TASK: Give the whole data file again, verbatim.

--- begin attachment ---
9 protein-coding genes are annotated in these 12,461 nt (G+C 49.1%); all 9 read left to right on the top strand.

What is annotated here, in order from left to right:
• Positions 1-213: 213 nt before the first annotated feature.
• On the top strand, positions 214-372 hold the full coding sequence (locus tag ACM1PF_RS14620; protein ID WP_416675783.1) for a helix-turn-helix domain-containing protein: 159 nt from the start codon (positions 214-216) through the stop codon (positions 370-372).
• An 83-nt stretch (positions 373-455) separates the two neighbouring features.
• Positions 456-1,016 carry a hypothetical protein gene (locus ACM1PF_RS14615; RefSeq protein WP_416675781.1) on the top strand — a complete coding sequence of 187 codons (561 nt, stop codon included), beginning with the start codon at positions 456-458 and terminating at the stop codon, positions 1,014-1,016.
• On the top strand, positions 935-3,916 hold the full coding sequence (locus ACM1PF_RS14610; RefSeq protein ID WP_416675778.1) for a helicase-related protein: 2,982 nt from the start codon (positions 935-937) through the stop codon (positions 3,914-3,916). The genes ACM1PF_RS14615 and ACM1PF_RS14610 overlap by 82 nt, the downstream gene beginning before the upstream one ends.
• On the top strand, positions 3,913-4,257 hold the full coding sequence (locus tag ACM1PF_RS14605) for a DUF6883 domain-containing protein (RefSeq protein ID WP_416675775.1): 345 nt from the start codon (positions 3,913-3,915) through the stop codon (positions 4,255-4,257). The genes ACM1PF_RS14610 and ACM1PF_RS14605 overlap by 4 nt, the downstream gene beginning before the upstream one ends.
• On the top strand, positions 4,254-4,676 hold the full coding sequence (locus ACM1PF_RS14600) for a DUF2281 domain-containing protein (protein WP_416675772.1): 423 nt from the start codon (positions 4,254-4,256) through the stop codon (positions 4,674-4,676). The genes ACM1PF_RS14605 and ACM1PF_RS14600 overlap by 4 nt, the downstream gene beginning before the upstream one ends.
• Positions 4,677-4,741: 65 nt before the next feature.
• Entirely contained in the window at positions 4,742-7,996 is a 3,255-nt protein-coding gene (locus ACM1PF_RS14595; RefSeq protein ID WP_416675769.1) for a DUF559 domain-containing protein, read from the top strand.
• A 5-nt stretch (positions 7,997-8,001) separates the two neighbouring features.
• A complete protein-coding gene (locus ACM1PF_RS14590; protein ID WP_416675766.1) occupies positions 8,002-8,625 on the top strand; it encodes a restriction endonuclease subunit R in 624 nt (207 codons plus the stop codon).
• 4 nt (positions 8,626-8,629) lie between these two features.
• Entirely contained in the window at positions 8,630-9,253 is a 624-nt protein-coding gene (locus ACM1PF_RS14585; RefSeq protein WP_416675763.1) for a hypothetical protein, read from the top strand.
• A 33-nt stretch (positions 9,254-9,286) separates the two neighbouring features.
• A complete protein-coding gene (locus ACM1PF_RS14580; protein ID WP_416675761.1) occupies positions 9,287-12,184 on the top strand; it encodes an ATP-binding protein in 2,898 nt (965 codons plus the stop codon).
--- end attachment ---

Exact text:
9 protein-coding genes are annotated in these 12,461 nt (G+C 49.1%); all 9 read left to right on the top strand.

What is annotated here, in order from left to right:
• Positions 1-213: 213 nt before the first annotated feature.
• On the top strand, positions 214-372 hold the full coding sequence (locus tag ACM1PF_RS14620; protein ID WP_416675783.1) for a helix-turn-helix domain-containing protein: 159 nt from the start codon (positions 214-216) through the stop codon (positions 370-372).
• An 83-nt stretch (positions 373-455) separates the two neighbouring features.
• Positions 456-1,016 carry a hypothetical protein gene (locus ACM1PF_RS14615; RefSeq protein WP_416675781.1) on the top strand — a complete coding sequence of 187 codons (561 nt, stop codon included), beginning with the start codon at positions 456-458 and terminating at the stop codon, positions 1,014-1,016.
• On the top strand, positions 935-3,916 hold the full coding sequence (locus ACM1PF_RS14610; RefSeq protein ID WP_416675778.1) for a helicase-related protein: 2,982 nt from the start codon (positions 935-937) through the stop codon (positions 3,914-3,916). The genes ACM1PF_RS14615 and ACM1PF_RS14610 overlap by 82 nt, the downstream gene beginning before the upstream one ends.
• On the top strand, positions 3,913-4,257 hold the full coding sequence (locus tag ACM1PF_RS14605) for a DUF6883 domain-containing protein (RefSeq protein ID WP_416675775.1): 345 nt from the start codon (positions 3,913-3,915) through the stop codon (positions 4,255-4,257). The genes ACM1PF_RS14610 and ACM1PF_RS14605 overlap by 4 nt, the downstream gene beginning before the upstream one ends.
• On the top strand, positions 4,254-4,676 hold the full coding sequence (locus ACM1PF_RS14600) for a DUF2281 domain-containing protein (protein WP_416675772.1): 423 nt from the start codon (positions 4,254-4,256) through the stop codon (positions 4,674-4,676). The genes ACM1PF_RS14605 and ACM1PF_RS14600 overlap by 4 nt, the downstream gene beginning before the upstream one ends.
• Positions 4,677-4,741: 65 nt before the next feature.
• Entirely contained in the window at positions 4,742-7,996 is a 3,255-nt protein-coding gene (locus ACM1PF_RS14595; RefSeq protein ID WP_416675769.1) for a DUF559 domain-containing protein, read from the top strand.
• A 5-nt stretch (positions 7,997-8,001) separates the two neighbouring features.
• A complete protein-coding gene (locus ACM1PF_RS14590; protein ID WP_416675766.1) occupies positions 8,002-8,625 on the top strand; it encodes a restriction endonuclease subunit R in 624 nt (207 codons plus the stop codon).
• 4 nt (positions 8,626-8,629) lie between these two features.
• Entirely contained in the window at positions 8,630-9,253 is a 624-nt protein-coding gene (locus ACM1PF_RS14585; RefSeq protein WP_416675763.1) for a hypothetical protein, read from the top strand.
• A 33-nt stretch (positions 9,254-9,286) separates the two neighbouring features.
• A complete protein-coding gene (locus ACM1PF_RS14580; protein ID WP_416675761.1) occupies positions 9,287-12,184 on the top strand; it encodes an ATP-binding protein in 2,898 nt (965 codons plus the stop codon).